SELFIE MADNESS: TOO MANY DYING TO GET THE PICTURE
You are going to read an article about the danger of selfies. Some words are missing from the text. Your task is to write the missing words in the text. Use only one word in each gap.

Gap-fill exercise

Fill in all the gaps, then press "Check" to check your answers. Use the "Hint" button to get a free letter if an answer is giving you trouble. Note that you will lose points if you ask for hints!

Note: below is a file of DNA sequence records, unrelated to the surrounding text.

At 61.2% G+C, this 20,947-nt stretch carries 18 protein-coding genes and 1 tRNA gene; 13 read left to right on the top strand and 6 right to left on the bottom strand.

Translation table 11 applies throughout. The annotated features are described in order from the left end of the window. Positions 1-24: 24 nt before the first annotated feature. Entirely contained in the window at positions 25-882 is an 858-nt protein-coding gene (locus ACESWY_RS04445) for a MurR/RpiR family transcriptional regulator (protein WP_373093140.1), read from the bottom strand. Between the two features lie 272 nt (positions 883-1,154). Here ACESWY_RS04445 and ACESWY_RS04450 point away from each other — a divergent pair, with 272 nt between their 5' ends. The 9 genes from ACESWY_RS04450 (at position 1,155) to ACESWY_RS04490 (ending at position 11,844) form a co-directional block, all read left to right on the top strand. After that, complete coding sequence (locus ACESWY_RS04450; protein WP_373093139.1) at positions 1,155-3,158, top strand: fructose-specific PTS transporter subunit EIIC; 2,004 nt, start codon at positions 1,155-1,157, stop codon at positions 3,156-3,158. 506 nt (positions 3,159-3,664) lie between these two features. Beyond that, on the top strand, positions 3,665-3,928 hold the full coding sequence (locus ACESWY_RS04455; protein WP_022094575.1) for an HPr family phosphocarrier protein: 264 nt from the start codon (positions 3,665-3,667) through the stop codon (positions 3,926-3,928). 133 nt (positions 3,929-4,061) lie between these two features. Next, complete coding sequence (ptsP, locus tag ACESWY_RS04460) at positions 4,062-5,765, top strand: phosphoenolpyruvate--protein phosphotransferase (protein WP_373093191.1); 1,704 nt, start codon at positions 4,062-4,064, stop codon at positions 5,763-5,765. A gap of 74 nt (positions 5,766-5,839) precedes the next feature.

The rise of selfie photography in some of the world’s most beautiful and dangerous places has resulted (1) a string of gruesome deaths worldwide. The act of taking a picture of oneself with a mobile phone, placing the subject centre-stage, has exploded in popularity in recent years, with everyone (2) Britain’s Queen Elizabeth to President Barack Obama joining in. But the selfie has also inspired an epidemic of risk taking and offensive public behaviour, pushing the boundaries of safety and decency, whether by dangling from a skyscraper (3) by posing with explosives. Several governments have now begun treating the selfie (4) a serious threat to public safety, leading them to launch public education campaigns (5) to those against smoking and binge drinking. Dozens of selfie-related deaths and injuries in early 2015 led Russia’s Interior Ministry to launch a campaign warning mobile phone snappers about the danger of, (6) other things, posing for a selfie with a lion. “A cool selfie could cost you your life,” reads a poster from the campaign, (7) includes safety videos and information booklets. The European Union has proposed a law to criminalise social media posts containing pictures of landmarks (8) as the Eiffel Tower in Paris or Rome’s Trevi Fountain.